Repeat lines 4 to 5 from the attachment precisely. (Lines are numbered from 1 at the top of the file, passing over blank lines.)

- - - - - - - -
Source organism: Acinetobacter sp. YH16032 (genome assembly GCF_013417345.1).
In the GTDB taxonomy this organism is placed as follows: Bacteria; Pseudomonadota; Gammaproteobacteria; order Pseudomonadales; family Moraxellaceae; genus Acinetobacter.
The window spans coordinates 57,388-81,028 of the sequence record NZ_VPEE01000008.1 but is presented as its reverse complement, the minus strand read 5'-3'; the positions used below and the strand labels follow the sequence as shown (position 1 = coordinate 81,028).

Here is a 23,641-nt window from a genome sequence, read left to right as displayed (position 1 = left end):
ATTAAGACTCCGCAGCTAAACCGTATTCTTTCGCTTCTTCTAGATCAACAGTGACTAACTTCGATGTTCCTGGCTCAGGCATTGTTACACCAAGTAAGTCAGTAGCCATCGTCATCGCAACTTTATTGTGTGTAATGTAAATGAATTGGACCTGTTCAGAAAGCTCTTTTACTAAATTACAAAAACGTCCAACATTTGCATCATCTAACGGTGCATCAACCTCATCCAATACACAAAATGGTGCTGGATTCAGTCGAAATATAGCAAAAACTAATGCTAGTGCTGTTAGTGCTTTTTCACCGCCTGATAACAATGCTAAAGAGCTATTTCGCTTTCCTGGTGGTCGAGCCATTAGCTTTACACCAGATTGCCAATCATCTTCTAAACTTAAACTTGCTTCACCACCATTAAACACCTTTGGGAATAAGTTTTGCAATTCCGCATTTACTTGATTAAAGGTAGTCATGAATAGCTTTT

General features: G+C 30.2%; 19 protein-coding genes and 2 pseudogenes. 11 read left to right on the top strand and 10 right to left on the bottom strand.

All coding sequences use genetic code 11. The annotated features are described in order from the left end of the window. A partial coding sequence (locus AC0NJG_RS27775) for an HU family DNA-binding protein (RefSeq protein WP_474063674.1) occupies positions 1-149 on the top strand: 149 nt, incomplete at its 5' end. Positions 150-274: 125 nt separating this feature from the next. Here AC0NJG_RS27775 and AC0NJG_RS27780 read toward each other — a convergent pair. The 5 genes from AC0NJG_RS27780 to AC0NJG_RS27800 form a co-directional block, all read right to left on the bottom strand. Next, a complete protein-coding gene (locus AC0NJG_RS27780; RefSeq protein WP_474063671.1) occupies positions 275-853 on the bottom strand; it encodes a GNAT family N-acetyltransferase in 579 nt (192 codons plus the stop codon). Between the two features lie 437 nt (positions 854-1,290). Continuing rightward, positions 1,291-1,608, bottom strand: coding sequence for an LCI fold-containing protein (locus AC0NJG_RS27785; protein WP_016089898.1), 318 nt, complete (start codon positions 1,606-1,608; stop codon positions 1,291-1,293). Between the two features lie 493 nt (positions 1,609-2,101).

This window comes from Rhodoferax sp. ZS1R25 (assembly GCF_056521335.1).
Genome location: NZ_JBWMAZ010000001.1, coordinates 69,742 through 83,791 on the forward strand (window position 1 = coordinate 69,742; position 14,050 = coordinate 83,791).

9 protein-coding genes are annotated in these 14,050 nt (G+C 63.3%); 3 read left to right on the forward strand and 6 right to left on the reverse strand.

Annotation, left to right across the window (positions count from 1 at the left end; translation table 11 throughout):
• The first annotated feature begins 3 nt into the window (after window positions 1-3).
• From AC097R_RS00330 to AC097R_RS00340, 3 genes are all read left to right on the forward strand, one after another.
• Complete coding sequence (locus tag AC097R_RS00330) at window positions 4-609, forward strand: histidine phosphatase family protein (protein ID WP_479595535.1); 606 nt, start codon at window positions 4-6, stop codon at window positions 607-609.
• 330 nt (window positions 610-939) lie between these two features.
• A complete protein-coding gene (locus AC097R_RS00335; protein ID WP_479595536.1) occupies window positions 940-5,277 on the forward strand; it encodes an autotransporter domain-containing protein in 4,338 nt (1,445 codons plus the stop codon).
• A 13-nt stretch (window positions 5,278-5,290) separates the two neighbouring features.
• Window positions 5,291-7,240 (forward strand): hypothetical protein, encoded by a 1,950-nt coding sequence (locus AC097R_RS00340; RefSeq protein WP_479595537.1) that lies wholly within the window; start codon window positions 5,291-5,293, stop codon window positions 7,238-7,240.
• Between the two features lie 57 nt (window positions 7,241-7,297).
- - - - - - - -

Here is a 23,641-nt window from a genome sequence, read left to right as displayed (position 1 = left end):
ATTAAGACTCCGCAGCTAAACCGTATTCTTTCGCTTCTTCTAGATCAACAGTGACTAACTTCGATGTTCCTGGCTCAGGCATTGTTACACCAAGTAAGTCAGTAGCCATCGTCATCGCAACTTTATTGTGTGTAATGTAAATGAATTGGACCTGTTCAGAAAGCTCTTTTACTAAATTACAAAAACGTCCAACATTTGCATCATCTAACGGTGCATCAACCTCATCCAATACACAAAATGGTGCTGGATTCAGTCGAAATATAGCAAAAACTAATGCTAGTGCTGTTAGTGCTTTTTCACCGCCTGATAACAATGCTAAAGAGCTATTTCGCTTTCCTGGTGGTCGAGCCATTAGCTTTACACCAGATTGCCAATCATCTTCTAAACTTAAACTTGCTTCACCACCATTAAACACCTTTGGGAATAAGTTTTGCAATTCCGCATTTACTTGATTAAAGGTAGTCATGAATAGCTTTT